The Choice on Termination of Pregnancy Act, 1996 (Choice Act) of South Africa establishes specific provisions regarding the necessary requirements for a woman to be able to terminate a pregnancy. With limited exceptions, section 5(2) of the Choice Act makes informed consent of the pregnant woman the sole requirement for the termination of her pregnancy during the first 12 weeks of pregnancy. Meanwhile, Section 5(3) of the Choice Act provides that pregnant women under 18 years of age should be advised to consult with parents, guardians, family members, or friends before the pregnancy is terminated. However, the final decision on whether to undertake such consultations is left the individual.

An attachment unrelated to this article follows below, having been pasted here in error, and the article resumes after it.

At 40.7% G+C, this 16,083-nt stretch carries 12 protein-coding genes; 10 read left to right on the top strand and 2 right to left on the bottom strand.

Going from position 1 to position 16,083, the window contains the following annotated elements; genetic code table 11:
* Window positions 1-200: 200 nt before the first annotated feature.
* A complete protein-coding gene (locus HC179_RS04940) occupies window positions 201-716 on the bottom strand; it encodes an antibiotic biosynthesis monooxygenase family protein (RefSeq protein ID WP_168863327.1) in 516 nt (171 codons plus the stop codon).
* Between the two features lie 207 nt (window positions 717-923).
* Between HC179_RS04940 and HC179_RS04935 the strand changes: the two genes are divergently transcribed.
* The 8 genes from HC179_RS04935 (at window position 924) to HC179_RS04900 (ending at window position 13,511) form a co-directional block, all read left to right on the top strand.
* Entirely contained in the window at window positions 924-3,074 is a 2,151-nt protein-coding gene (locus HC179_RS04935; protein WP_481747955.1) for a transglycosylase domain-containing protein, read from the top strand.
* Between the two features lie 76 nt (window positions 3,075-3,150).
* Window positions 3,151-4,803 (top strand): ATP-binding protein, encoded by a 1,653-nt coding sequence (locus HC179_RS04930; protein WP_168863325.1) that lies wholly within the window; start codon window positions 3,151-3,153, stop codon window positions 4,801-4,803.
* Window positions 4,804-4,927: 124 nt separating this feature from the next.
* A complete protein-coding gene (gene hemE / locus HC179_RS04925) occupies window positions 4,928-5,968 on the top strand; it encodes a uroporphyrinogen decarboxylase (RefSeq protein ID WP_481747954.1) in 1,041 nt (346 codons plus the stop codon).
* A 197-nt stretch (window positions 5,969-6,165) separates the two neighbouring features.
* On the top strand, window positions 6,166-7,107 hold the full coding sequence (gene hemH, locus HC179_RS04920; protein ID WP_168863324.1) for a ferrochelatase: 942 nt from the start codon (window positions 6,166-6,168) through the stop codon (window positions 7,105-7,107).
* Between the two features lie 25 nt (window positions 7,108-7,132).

In 2000, the petitioner, Christian Lawyers’ Association of South Africa, requested that the South Africa High Court hold as unconstitutional sections 5(2) and 5(3) of the Choice Act. The petitioner argued that women under 18 years old are not capable of giving informed consent to terminate their pregnancies, and therefore other requirements were necessary, such as: (a) the consent of the parents or guardians; (b) consulting the parents or guardians; (c) undergoing counselling; and (d) reflecting on their decision or decisions for a prescribed period.